If you open the file Cessna_172SP_cockpit.obj with a text editor you will see that it has no associated texture file. That’s because nearly everything in it is a hidden object. (Actually, there can be a few visible objects in this file, which will be wrapped with an internal texture file cockpit_3d\-PANELS-\panel.png. I’ll discuss this in detail later). If you convert this obj file to Blender, it will show a 3D cockpit layout, but it will look a bit weird. Most objects here have simple shapes – circles, rectangles, cubes etc.. Every object here exists only for the purpose of capturing the mouse clicks. The Blender view of this file is shown below.
Let’s consider the throttle lever. If you display it along with the actual throttle lever (which is part of the cockpit_panel.obj), it will look like shown below.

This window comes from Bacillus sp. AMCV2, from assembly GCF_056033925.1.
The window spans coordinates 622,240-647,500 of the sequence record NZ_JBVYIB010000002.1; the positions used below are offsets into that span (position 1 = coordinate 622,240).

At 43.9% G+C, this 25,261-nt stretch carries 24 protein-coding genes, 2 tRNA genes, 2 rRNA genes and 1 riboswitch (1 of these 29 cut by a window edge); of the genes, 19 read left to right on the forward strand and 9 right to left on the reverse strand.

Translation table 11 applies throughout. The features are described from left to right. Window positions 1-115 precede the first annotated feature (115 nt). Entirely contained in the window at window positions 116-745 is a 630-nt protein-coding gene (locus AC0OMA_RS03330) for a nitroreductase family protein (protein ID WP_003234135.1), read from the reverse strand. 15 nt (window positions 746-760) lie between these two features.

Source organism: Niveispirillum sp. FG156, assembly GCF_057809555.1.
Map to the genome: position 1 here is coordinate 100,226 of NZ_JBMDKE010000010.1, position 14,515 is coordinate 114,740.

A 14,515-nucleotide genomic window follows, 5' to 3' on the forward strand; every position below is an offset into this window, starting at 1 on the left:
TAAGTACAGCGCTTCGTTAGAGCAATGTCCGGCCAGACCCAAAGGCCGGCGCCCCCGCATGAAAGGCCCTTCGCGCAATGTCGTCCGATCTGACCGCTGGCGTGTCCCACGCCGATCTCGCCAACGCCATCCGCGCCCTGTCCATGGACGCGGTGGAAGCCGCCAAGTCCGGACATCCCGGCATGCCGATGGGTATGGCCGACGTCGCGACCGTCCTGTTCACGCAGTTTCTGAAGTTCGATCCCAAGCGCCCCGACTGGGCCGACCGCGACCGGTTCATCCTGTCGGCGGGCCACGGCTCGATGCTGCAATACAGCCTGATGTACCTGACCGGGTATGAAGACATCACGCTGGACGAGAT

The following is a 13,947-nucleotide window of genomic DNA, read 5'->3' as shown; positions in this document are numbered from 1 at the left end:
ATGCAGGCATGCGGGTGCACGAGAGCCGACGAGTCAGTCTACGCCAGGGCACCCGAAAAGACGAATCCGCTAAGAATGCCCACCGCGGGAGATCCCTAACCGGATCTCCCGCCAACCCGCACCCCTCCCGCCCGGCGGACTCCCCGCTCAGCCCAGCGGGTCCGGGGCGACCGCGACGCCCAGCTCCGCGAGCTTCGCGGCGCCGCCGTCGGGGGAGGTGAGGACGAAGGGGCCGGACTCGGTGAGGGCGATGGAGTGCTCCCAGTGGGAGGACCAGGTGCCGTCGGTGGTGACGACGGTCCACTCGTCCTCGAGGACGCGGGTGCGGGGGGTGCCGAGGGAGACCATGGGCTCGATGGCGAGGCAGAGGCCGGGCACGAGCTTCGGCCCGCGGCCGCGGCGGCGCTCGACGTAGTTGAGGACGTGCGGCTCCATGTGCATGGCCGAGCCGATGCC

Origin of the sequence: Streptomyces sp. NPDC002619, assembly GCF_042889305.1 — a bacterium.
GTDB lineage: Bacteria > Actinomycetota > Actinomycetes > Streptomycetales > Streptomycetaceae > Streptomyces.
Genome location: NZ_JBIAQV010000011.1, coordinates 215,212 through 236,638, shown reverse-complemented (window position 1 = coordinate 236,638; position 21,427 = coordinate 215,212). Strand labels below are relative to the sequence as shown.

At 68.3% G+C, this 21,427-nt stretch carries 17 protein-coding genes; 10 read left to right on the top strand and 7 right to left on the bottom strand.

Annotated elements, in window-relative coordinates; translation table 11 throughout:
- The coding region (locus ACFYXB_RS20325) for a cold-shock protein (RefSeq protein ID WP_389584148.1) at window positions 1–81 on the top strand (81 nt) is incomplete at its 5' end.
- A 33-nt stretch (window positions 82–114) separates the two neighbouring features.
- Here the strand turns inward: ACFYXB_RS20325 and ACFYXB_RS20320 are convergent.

In this example, the grey cube overlaying the throttle lever is the clickable object for the throttle. It is set as a Drag Axis (push-pull) manipulator. The Hand setting tells it to display a hand icon (in Xplane) when the cursor is over it. The dataref for this manipulator is sim/cockpit2/engine/actuators/throttle_ratio, which is a writeable dataref. The other values in the manipulator setting specify the range of values to assign to this dataref when the throttle is moved. The clickable object has to be animated as well (using the same dataref), because it needs to move as the throttle is pushed in. The actual throttle should also have the same animation using the same dataref, so both the clickable object and the real throttle always stay together.